Top image: photography by Slater King
In each of its last four years, the Portrait of Britain has gathered pace. Organised by the British Journal of Photography in partnership with JCDecaux, the annual competition attracts more participants with every edition, amateur and professional, resulting in ever more nuanced reflections on the face of our nation. For reasons that hardly need mentioning, 2020 feels like a particularly good excuse for some national soul-searching, and the newly unveiled winners of this year’s prize provide plenty of it.
Submissions for the competition’s fifth edition opened in March this year, when the murmurings of a global pandemic were growing louder each day. The impact of the six months that followed define many of the 200 shortlisted images and 100 winners, with portraits of health workers and life under lockdown featuring prominently throughout.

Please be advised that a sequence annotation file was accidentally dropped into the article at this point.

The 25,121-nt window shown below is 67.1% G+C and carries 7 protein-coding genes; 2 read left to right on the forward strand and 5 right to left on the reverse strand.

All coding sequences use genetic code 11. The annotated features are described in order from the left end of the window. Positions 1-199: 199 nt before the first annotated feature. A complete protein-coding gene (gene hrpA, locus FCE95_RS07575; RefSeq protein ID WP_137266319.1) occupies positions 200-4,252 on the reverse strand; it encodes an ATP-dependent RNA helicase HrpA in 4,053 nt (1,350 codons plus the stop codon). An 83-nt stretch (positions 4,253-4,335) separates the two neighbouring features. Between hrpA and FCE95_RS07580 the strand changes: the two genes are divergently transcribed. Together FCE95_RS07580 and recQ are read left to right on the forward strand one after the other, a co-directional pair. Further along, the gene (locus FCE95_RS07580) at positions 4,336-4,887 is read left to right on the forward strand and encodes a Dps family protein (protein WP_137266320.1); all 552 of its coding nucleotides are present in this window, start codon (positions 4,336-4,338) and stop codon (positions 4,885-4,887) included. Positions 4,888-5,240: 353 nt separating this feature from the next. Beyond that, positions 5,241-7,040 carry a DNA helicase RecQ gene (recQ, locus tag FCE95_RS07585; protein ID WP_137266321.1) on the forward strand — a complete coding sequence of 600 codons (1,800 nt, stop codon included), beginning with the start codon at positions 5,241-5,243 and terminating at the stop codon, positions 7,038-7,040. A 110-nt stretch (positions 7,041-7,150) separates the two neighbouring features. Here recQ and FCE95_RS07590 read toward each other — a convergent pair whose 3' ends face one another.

The 100 winning images will make up a nation-wide public exhibition (supposedly one of the largest exhibitions of contemporary portrait photography ever held), in which they will be broadcast over JCDecaux screens in rail stations, shopping malls, high streets and digital bus shelters.
See a selection of shortlisted images below and hear from two winners on the importance of the competition and the story behind their photograph.
“Since the end of WWII Britain has been through a sustained and accelerated period of change. Our society is barely recognisable, and in many ways, Britain is now at a crossroad. Portrait of Britain is the microscope that helps us see more clearly what kind of nation that we’ve grown into. It’s a wonderful platform to show my image, shot during lockdown – a totally new experience for our nation”
“Portrait of Britain 2020 is a chance for us to step back and understand where we are and who we are. So much of this year has been one of turmoil, anxiety and loss – but at the same time, there are so many of us working for others, making the world a better place, and living our lives from a place of generosity and courage. Portrait of Britain is like a vaccine against division and hate. It strengthens what we share”
View the full list of shortlisted photographer and winners here.